A future cash flow projection report generally covers three types of cash activities:

  • Operating activities
  • Investing activities
  • Financing activities

Operating activities include your income from sales, minus the cost of goods sold, labor expenses, and other costs of doing business. Investing activities include the purchase and sale of fixed assets (building, equipment, etc.). Financing activities include stock offerings and long-term debt. Your business may not be active in all three, so just report on the ones that apply.

Operating activities

Net cash flow for operating activities is calculated this way:

  1. Take your projected total receipts from customers and other income.
    Then, subtract:
  2. Projected payments to suppliers, subcontractors, etc.
  3. Anticipated payroll expenses.
  4. Other projected business expenses not in other categories (licensing, interest, taxes, office supplies, etc.).

Cash Flow Projection Report - Operating Activities

An example of operating activities:

  • $100,000 potentially received from customers
  • ($14,000) projected payments to suppliers
  • ($25,000) payments to subcontractors
  • ($10,500) payroll expenses
  • ($5,000) other business expenses, interest, taxes

Projected cash flow from Operating Activities: $45,500.

Investing activities

Cash flow from investing activities is shown by taking the amount of money planned to be spent during the period on purchasing fixed assets, and subtracting any income anticipated from the sale of similar assets.

Cash Flow Projection Report - Investing ActivitiesInvesting example:

  • ($35,000) purchase of a new truck (negative because cash is going out)
  • $10,000 income from sale of bulldozer

The sum results in a ($25,000) net negative cash flow (because we plan to spend more than we will take in)

Financing activities

Financing activities include things like issuing stock, payments on long-term debt, lease expenses, and payment of dividends. To report on these activities, you would add or subtract them to show money coming in or going out and provide a total for the section.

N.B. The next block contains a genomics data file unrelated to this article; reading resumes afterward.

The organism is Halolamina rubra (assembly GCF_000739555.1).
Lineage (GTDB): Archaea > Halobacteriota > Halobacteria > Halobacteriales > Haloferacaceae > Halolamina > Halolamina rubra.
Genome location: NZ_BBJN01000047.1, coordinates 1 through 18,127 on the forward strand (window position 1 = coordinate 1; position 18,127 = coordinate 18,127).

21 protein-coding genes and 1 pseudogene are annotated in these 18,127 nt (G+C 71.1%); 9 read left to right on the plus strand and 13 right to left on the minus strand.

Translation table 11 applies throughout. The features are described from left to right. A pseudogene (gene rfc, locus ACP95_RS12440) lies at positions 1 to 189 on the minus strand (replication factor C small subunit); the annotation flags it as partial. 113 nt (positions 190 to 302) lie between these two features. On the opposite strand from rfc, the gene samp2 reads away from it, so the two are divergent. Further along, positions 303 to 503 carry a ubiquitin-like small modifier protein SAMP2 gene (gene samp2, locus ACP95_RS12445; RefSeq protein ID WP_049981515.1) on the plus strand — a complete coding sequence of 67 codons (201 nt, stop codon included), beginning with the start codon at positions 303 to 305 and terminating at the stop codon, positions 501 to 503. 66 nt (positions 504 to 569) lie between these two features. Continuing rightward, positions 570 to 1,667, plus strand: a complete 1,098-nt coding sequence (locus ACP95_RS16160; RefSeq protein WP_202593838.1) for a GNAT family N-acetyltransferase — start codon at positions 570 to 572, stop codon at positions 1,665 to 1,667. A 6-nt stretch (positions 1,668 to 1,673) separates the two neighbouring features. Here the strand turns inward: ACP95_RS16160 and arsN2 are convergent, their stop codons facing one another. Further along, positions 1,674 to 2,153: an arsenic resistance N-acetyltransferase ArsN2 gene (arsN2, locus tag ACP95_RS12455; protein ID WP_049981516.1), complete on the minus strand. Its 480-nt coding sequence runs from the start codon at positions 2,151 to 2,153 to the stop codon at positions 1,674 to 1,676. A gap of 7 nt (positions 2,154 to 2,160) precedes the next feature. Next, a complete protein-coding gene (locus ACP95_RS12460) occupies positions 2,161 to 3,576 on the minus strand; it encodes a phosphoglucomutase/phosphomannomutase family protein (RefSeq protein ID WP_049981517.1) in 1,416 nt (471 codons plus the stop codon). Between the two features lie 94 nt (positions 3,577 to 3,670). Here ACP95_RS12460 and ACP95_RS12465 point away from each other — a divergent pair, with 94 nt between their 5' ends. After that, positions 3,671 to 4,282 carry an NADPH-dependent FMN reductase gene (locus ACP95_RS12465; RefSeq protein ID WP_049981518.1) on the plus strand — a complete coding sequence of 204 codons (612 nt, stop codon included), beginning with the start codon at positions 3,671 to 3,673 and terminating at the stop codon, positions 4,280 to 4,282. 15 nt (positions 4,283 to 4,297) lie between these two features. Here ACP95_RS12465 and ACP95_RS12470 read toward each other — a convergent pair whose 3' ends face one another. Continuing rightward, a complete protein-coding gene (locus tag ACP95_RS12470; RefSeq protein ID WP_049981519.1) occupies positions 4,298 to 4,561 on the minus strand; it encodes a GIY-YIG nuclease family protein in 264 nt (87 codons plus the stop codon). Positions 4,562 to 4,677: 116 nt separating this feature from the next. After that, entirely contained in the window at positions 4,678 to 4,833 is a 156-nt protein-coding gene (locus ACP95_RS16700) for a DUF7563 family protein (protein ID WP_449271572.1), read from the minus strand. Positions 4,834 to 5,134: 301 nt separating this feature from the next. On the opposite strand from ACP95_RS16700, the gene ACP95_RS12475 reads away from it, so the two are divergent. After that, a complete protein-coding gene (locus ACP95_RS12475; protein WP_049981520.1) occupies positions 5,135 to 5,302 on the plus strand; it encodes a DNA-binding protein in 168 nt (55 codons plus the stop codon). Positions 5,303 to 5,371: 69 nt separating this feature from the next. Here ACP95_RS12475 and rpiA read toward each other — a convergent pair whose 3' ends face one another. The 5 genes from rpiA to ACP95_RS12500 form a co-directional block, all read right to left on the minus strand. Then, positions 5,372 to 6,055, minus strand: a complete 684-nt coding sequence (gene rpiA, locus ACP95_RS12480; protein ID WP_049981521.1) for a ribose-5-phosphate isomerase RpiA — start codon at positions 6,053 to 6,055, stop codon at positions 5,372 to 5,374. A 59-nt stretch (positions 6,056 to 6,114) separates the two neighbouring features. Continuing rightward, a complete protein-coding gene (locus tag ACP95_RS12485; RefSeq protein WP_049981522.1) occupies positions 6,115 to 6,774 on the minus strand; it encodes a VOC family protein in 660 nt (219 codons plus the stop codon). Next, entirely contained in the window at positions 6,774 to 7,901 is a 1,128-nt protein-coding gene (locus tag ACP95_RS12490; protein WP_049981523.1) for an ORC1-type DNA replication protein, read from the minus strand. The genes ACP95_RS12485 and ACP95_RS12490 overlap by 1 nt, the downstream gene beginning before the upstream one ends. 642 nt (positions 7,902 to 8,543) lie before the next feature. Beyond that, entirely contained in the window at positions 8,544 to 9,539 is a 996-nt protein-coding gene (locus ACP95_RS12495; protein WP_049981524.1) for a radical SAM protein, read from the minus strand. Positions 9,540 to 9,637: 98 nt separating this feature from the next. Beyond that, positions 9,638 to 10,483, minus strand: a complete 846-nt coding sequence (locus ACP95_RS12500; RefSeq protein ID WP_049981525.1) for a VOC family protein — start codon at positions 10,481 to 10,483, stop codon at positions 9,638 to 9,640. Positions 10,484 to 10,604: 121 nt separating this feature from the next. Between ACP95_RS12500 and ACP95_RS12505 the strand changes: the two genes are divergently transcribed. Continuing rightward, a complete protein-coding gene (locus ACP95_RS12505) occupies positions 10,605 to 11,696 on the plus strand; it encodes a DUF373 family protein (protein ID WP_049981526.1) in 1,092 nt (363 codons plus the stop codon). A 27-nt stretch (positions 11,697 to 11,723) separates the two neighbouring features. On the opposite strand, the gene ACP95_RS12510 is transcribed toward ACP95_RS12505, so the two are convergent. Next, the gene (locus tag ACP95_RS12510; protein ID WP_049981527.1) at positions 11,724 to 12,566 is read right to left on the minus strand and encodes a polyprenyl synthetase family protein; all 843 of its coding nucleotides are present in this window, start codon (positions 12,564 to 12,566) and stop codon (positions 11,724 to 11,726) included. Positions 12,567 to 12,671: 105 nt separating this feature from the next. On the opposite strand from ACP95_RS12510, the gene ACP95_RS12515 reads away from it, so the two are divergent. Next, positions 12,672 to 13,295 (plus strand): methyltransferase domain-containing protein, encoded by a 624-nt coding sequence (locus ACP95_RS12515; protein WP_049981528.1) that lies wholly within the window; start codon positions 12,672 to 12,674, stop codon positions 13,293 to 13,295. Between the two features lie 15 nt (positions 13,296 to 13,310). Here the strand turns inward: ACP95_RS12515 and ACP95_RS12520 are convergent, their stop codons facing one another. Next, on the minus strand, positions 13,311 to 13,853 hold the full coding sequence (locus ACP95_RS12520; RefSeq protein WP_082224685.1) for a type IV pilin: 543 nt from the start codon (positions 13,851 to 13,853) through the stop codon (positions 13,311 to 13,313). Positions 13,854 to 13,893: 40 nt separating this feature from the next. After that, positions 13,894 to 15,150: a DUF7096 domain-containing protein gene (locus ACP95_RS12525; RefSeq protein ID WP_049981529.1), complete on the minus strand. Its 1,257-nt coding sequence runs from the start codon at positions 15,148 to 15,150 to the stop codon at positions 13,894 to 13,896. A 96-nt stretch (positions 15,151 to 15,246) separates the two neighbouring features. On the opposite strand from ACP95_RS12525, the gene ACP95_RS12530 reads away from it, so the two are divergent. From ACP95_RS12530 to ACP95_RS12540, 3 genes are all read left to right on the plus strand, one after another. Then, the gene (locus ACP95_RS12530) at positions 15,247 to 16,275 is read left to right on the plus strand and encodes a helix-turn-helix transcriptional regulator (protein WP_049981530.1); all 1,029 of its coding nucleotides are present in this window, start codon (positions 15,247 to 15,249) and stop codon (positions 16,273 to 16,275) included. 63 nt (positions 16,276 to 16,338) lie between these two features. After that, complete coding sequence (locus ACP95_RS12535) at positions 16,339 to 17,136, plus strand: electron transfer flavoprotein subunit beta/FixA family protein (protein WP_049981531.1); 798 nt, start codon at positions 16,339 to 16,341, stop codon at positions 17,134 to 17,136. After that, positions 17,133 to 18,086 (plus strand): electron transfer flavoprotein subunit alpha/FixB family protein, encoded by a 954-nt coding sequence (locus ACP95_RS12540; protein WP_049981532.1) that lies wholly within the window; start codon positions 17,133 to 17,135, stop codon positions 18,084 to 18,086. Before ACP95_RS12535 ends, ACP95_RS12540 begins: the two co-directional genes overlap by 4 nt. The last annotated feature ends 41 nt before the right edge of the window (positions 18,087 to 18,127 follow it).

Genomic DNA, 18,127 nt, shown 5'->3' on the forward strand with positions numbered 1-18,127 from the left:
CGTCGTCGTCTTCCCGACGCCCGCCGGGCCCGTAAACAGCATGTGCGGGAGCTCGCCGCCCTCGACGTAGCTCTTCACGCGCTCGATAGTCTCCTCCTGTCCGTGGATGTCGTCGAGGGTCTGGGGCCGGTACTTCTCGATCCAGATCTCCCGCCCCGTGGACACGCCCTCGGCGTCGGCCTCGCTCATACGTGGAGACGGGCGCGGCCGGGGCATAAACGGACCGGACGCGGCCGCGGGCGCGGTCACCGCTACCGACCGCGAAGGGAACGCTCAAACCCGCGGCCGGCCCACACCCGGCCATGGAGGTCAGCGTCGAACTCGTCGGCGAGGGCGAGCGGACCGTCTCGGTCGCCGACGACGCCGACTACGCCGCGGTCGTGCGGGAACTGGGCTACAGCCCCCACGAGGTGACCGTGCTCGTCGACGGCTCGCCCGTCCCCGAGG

Financing example:

  • $200,000 projected income from sale of stock
  • ($50,000) building lease payment
  • ($100,000) projected dividend payment to stockholders

The result is a $50,000 projected net positive cash flow.

When you take the total cash flow, positive or negative, from the three sections and add them together, you come up with the projected net cash flow for the period.

Here is how our example shakes out:

  •         $45,500 cash flow from operations
  •         ($25,000) cash flow from investing
  •         $50,000 cash flow from financing

That produces a $70,500 net positive cash flow for period.

Analyzing each of the categories on a regular basis will help you spot trends and see exactly where you are losing or making money.

Obviously, you don’t know exactly what your expenses and income will look like in the next 12 months, so all these figures are estimates. However, the best predictor of the future is the past! So use your actual cash flow from the last several months (or several years) to help you fill out a forecast for the future.

The real value to contractors: More cash in your pocket

An accurate cash flow forecast will help you know if you can pay your bills and when would be a good time to put some money away in savings. Without this type of analysis, your business could be floating along with no way to tell where it is heading or if there is a giant reef coming up. By taking a look into your company’s financial future, you can spot trends, predict shortages and surpluses, and see what the effect of a business change will be on your bottom line. Don’t underestimate the value of reviewing your past financial records to enlighten you on your future journey.